According to Keri Giordano, Psy.D., associate professor of advanced studies in Psychology at Kean University, when she and her fellow researchers began the study—Expulsion from Community Childcare Centers During the COVID-19 Pandemic: A Review of One State’s Practices—they expected to see an increase in the rate of expulsions. “We thought it was going be worse. We thought people were going to be less tolerant, highly stressed. We kind of thought they were going to be sending kids out pretty quickly.”
What they found, however, was the opposite: Rates of expulsion had actually declined throughout the state, according to responses from providers in all 21 counties in the state of New Jersey. A similar pre-pandemic study, conducted by the same team, had shown that approximately 36% of responding centers had expelled at least one child in the preceding twelve months. In this study, the percentage of providers that expelled at least one child was down to 17.4%.
But what could account for this dip in expulsions? “After we kind of zoomed out and looked at it for a minute,” said Dr. Giordano, “and considered all of the factors that were involved, we said, maybe we should not have been surprised.” After all, because of COVID protocols and fewer children returning to preschool, there were lower provider/child ratios. Children weren’t sharing materials and were socially distanced, which reduced the chance of conflicts.
The financial pressure on programs was also a likely deterrent to expelling children. “Programs were really financially strapped. So whereas before, if there was a waiting list or you had a program that was full to capacity, the financial loss of one child was not that significant. But during this time when so many families were still working from home or nervous to send their children back into child care center, the financial impact probably felt much bigger.”
None of these potential factors, though, are necessarily useful takeaways for early childhood educators or parents of young children. Dr. Giordano explains: “The factors we thought might be a potential cause for the decreases are practices we wouldn’t want to maintain. We don’t want centers desperate for families. We don’t want families desperate for child care. We don’t want low capacity and no sharing of toys.”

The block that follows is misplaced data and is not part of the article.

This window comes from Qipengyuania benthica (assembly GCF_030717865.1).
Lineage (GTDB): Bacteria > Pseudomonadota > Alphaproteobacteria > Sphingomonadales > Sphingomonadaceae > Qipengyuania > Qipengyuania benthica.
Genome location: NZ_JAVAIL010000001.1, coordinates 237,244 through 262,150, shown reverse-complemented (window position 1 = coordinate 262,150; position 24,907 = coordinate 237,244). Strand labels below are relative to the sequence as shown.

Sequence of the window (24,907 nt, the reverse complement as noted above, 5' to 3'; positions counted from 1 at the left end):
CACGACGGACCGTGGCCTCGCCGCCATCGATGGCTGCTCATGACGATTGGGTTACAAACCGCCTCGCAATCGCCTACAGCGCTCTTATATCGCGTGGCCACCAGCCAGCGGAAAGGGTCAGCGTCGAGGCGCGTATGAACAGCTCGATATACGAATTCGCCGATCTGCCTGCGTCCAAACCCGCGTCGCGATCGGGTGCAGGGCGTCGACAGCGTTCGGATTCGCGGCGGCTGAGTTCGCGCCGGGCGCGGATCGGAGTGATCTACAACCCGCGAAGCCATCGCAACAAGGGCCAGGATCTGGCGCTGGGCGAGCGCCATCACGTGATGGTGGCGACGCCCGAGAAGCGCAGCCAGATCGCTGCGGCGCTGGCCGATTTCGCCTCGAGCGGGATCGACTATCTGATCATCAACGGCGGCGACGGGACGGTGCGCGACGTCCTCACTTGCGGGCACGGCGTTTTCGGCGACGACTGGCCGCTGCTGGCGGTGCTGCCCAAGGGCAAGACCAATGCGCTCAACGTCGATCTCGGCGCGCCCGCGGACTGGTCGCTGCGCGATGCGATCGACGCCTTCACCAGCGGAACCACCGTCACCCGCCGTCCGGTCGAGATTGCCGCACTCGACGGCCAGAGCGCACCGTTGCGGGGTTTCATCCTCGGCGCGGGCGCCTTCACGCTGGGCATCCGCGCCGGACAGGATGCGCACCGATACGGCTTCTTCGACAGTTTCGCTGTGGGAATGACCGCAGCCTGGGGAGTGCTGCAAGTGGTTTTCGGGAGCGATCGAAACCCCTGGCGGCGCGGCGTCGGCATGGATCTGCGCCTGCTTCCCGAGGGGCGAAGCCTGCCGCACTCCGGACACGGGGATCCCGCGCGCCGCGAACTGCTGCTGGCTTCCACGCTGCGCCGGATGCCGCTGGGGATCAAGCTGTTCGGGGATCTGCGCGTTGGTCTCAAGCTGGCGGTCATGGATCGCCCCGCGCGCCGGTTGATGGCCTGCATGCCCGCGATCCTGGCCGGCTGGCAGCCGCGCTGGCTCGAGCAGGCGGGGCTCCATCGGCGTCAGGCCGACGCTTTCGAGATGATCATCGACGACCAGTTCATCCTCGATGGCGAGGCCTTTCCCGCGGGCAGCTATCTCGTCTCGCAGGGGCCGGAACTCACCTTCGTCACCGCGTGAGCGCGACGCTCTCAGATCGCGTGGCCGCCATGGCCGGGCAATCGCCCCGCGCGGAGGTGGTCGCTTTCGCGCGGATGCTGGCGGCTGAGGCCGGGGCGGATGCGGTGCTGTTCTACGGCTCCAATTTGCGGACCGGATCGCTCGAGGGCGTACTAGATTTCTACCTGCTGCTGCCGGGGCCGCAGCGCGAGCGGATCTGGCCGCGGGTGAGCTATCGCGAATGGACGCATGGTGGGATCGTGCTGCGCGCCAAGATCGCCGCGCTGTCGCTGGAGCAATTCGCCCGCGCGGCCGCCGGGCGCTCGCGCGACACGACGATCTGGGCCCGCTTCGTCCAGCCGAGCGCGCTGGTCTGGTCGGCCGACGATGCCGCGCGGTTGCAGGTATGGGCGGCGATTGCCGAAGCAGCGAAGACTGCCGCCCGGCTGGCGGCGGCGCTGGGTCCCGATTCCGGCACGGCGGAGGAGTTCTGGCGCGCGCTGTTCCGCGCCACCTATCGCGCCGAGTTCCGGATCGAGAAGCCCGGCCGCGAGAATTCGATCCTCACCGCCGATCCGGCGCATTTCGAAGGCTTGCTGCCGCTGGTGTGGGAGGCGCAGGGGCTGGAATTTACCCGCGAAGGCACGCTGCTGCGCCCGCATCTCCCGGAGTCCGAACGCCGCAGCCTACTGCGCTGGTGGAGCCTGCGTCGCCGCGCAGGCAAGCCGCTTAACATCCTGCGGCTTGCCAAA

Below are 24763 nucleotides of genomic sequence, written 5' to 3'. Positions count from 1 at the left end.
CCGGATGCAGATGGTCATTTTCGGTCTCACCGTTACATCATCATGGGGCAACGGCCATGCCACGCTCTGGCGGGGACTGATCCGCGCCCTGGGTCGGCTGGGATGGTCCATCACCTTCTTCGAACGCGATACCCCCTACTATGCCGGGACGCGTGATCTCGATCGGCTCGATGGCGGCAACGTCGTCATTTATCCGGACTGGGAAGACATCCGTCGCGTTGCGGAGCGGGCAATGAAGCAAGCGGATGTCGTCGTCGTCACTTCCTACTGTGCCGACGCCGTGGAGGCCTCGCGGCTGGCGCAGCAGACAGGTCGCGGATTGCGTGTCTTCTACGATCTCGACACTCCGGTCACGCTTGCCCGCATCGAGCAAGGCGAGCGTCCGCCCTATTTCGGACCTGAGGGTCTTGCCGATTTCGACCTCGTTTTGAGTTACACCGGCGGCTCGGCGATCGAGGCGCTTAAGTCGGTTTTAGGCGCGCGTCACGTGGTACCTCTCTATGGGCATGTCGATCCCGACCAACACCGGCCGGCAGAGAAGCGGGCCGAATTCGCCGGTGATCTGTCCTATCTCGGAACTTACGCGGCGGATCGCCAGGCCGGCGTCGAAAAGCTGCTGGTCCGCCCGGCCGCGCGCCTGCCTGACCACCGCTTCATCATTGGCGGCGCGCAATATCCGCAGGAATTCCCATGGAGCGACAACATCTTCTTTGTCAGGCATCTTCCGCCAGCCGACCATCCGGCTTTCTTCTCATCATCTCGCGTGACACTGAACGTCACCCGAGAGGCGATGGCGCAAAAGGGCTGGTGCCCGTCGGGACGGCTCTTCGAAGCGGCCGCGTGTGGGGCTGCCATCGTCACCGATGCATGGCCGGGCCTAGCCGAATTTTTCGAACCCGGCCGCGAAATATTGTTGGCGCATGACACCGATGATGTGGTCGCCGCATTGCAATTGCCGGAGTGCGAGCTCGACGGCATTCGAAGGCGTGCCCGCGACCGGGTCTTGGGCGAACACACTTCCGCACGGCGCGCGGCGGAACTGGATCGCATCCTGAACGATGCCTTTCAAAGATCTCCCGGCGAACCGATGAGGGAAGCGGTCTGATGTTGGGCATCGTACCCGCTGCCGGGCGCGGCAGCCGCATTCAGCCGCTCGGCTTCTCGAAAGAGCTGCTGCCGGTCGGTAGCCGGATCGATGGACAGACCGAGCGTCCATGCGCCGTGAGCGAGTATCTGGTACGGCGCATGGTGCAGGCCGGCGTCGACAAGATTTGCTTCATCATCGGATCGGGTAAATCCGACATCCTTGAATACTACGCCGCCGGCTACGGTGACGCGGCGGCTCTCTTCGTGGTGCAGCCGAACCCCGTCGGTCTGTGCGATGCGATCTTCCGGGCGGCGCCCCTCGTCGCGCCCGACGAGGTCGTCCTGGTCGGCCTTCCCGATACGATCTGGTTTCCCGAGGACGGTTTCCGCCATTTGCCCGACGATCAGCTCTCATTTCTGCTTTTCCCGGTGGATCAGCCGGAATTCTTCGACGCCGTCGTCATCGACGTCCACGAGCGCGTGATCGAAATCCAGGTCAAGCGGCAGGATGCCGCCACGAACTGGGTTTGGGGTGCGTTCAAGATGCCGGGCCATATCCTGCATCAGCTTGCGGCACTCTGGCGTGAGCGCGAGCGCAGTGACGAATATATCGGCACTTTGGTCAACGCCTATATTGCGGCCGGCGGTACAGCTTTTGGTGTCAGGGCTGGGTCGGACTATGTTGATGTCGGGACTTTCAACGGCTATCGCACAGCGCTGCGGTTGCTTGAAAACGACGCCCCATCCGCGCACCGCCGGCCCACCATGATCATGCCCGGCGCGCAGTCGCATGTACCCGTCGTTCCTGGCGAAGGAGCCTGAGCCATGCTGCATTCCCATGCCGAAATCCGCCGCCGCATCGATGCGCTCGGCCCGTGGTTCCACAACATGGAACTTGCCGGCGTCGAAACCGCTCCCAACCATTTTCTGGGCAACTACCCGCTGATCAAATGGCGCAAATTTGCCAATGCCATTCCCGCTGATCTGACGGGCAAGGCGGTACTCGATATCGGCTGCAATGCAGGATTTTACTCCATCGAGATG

Zero – 5 are the most critical brain-building years, and the sharing of toys, Dr. Giordano adds, helps build social and emotional skills, problem-solving skills and self-control. And socially distancing children doesn’t help them learn to negotiate with one another, play or work together.
Even worse, it seems that the positive trend didn’t continue as restrictions lifted. “We were so excited that the numbers dipped down and we were like, okay, we keep searching for these little silver linings from COVID; maybe this is one of them.”
This prompted the team to run the survey again, two years into the pandemic. “Because anecdotally we were talking to providers and they kept saying, no, we’re frustrated. And we got the data back and we were like, oh, we’re right back. We’re still working through the data, but our early results are showing that the expulsion rate is almost right back to where it was prior to COVID.”
Disappointing, but maybe not surprising. “Everybody’s so excited to be back to normal. But this is an area that, you know, maybe back to normal isn’t such a great thing.”
Alice Bradley is a Brooklyn-based writer and editor. She has written for numerous magazines and sites, including Salon, Health, Parents and Real Simple, and was a contributing editor to Creative Nonfiction. She co-wrote the humor book “Let’s Panic About Babies!”